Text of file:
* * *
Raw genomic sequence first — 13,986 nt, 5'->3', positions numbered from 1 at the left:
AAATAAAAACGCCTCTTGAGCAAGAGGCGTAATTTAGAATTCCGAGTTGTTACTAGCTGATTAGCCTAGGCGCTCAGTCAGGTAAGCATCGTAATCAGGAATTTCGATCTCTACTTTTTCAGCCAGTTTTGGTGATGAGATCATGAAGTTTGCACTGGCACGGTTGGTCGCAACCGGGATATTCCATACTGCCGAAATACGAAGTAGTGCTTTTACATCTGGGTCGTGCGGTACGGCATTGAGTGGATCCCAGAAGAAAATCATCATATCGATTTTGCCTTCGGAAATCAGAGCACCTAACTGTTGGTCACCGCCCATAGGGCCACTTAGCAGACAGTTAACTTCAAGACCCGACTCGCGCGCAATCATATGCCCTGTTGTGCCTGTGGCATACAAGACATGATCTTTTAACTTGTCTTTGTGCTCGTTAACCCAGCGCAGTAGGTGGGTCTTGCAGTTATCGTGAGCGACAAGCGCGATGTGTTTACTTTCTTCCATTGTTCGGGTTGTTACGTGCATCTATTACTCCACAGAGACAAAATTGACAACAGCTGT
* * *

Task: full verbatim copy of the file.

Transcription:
Raw genomic sequence first — 13,986 nt, 5'->3', positions numbered from 1 at the left:
AAATAAAAACGCCTCTTGAGCAAGAGGCGTAATTTAGAATTCCGAGTTGTTACTAGCTGATTAGCCTAGGCGCTCAGTCAGGTAAGCATCGTAATCAGGAATTTCGATCTCTACTTTTTCAGCCAGTTTTGGTGATGAGATCATGAAGTTTGCACTGGCACGGTTGGTCGCAACCGGGATATTCCATACTGCCGAAATACGAAGTAGTGCTTTTACATCTGGGTCGTGCGGTACGGCATTGAGTGGATCCCAGAAGAAAATCATCATATCGATTTTGCCTTCGGAAATCAGAGCACCTAACTGTTGGTCACCGCCCATAGGGCCACTTAGCAGACAGTTAACTTCAAGACCCGACTCGCGCGCAATCATATGCCCTGTTGTGCCTGTGGCATACAAGACATGATCTTTTAACTTGTCTTTGTGCTCGTTAACCCAGCGCAGTAGGTGGGTCTTGCAGTTATCGTGAGCGACAAGCGCGATGTGTTTACTTTCTTCCATTGTTCGGGTTGTTACGTGCATCTATTACTCCACAGAGACAAAATTGACAACAGCTGT